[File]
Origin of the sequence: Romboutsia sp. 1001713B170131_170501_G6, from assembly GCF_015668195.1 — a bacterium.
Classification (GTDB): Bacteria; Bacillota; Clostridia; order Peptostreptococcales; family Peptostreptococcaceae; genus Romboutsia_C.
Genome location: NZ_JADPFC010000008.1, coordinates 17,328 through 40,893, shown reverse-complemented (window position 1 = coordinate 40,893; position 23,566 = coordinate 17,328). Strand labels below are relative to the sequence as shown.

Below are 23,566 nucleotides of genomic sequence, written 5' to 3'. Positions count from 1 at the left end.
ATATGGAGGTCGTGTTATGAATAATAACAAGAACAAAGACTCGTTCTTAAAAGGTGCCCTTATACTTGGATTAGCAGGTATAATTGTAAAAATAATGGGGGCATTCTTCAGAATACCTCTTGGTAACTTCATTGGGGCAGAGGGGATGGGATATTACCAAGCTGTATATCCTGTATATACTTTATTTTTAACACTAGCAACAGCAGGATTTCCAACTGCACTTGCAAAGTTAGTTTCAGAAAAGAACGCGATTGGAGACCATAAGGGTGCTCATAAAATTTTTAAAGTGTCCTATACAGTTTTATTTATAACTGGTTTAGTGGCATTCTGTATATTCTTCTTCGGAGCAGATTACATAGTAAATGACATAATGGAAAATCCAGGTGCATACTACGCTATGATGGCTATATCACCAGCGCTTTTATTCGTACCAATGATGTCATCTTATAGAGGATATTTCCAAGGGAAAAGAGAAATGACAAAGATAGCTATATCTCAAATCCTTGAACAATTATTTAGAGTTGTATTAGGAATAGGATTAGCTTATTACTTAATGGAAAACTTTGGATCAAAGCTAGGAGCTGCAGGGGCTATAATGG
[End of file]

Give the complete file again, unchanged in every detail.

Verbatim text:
Origin of the sequence: Romboutsia sp. 1001713B170131_170501_G6, from assembly GCF_015668195.1 — a bacterium.
Classification (GTDB): Bacteria; Bacillota; Clostridia; order Peptostreptococcales; family Peptostreptococcaceae; genus Romboutsia_C.
Genome location: NZ_JADPFC010000008.1, coordinates 17,328 through 40,893, shown reverse-complemented (window position 1 = coordinate 40,893; position 23,566 = coordinate 17,328). Strand labels below are relative to the sequence as shown.

Below are 23,566 nucleotides of genomic sequence, written 5' to 3'. Positions count from 1 at the left end.
ATATGGAGGTCGTGTTATGAATAATAACAAGAACAAAGACTCGTTCTTAAAAGGTGCCCTTATACTTGGATTAGCAGGTATAATTGTAAAAATAATGGGGGCATTCTTCAGAATACCTCTTGGTAACTTCATTGGGGCAGAGGGGATGGGATATTACCAAGCTGTATATCCTGTATATACTTTATTTTTAACACTAGCAACAGCAGGATTTCCAACTGCACTTGCAAAGTTAGTTTCAGAAAAGAACGCGATTGGAGACCATAAGGGTGCTCATAAAATTTTTAAAGTGTCCTATACAGTTTTATTTATAACTGGTTTAGTGGCATTCTGTATATTCTTCTTCGGAGCAGATTACATAGTAAATGACATAATGGAAAATCCAGGTGCATACTACGCTATGATGGCTATATCACCAGCGCTTTTATTCGTACCAATGATGTCATCTTATAGAGGATATTTCCAAGGGAAAAGAGAAATGACAAAGATAGCTATATCTCAAATCCTTGAACAATTATTTAGAGTTGTATTAGGAATAGGATTAGCTTATTACTTAATGGAAAACTTTGGATCAAAGCTAGGAGCTGCAGGGGCTATAATGG